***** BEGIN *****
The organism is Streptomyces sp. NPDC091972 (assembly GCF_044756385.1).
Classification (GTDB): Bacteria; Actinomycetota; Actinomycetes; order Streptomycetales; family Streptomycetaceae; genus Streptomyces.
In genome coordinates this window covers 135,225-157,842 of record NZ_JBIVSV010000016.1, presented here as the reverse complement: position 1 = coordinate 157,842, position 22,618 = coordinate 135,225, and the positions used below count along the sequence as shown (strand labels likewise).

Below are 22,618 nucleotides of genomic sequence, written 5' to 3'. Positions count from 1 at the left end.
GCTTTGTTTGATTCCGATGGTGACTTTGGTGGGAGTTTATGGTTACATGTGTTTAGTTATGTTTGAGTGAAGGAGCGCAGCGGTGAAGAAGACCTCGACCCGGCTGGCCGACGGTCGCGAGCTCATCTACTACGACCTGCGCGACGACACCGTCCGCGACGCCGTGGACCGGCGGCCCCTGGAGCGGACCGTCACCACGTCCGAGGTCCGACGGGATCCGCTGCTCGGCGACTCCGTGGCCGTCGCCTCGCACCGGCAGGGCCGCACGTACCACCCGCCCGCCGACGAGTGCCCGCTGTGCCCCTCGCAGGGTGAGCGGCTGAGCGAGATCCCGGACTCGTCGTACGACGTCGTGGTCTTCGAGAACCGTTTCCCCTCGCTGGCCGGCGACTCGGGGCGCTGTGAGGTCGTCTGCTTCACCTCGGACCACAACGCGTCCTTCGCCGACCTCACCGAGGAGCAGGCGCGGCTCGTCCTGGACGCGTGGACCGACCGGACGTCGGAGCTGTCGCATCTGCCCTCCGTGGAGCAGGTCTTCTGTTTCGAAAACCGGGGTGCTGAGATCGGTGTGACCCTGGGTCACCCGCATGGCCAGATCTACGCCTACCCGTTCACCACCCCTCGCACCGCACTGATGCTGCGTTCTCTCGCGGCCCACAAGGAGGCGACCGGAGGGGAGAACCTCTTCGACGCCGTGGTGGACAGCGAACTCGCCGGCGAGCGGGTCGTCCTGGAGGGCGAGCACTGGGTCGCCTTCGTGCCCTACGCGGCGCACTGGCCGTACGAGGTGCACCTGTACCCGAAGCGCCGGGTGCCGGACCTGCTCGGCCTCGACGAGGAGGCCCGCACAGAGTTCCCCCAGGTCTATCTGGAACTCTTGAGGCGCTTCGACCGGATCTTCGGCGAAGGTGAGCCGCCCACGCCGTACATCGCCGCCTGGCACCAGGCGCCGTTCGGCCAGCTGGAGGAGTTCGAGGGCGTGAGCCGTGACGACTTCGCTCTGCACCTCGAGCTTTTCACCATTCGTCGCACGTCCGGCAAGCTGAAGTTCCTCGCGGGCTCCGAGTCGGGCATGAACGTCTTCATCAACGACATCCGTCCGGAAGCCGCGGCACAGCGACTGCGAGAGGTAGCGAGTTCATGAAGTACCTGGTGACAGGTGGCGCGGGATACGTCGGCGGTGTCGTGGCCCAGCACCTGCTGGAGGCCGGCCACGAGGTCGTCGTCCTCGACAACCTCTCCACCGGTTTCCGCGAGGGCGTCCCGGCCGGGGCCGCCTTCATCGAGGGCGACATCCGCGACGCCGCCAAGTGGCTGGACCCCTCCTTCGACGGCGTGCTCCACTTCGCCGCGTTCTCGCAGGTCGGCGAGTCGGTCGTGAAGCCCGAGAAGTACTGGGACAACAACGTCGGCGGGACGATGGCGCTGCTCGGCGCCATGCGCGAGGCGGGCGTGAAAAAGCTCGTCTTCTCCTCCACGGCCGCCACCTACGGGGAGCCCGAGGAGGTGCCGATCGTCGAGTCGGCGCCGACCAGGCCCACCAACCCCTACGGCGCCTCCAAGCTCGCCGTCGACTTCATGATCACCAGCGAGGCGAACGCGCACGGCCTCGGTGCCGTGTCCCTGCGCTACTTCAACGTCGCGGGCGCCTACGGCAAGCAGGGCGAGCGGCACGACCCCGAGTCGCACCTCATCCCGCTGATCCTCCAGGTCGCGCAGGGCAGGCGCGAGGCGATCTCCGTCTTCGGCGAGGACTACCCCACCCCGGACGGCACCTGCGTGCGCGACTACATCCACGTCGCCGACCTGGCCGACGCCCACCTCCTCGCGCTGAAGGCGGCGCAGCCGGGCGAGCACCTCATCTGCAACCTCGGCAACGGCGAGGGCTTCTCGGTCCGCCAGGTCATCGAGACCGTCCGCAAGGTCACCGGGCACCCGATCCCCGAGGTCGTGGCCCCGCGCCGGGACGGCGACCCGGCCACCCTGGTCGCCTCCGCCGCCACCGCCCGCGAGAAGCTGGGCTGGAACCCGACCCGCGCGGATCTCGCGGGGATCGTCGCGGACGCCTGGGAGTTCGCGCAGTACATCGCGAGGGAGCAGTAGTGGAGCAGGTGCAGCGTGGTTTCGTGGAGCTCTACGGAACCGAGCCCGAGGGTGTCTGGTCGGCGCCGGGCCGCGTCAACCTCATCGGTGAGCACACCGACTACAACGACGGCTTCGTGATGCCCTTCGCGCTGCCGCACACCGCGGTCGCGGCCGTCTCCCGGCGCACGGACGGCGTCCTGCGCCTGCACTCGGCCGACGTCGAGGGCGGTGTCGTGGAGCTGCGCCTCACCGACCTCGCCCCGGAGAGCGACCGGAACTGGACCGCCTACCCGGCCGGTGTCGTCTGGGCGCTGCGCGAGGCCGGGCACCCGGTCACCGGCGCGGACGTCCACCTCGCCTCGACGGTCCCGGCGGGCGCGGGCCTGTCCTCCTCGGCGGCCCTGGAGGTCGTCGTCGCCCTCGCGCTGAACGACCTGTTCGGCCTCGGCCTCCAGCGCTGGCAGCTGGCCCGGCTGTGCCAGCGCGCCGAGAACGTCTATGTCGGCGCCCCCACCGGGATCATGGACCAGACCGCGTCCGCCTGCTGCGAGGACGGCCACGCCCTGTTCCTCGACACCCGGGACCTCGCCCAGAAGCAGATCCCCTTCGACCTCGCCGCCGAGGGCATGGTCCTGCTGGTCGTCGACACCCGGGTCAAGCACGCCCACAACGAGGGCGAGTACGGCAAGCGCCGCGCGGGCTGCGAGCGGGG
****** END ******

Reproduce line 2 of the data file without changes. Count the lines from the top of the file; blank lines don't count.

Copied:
Classification (GTDB): Bacteria; Actinomycetota; Actinomycetes; order Streptomycetales; family Streptomycetaceae; genus Streptomyces.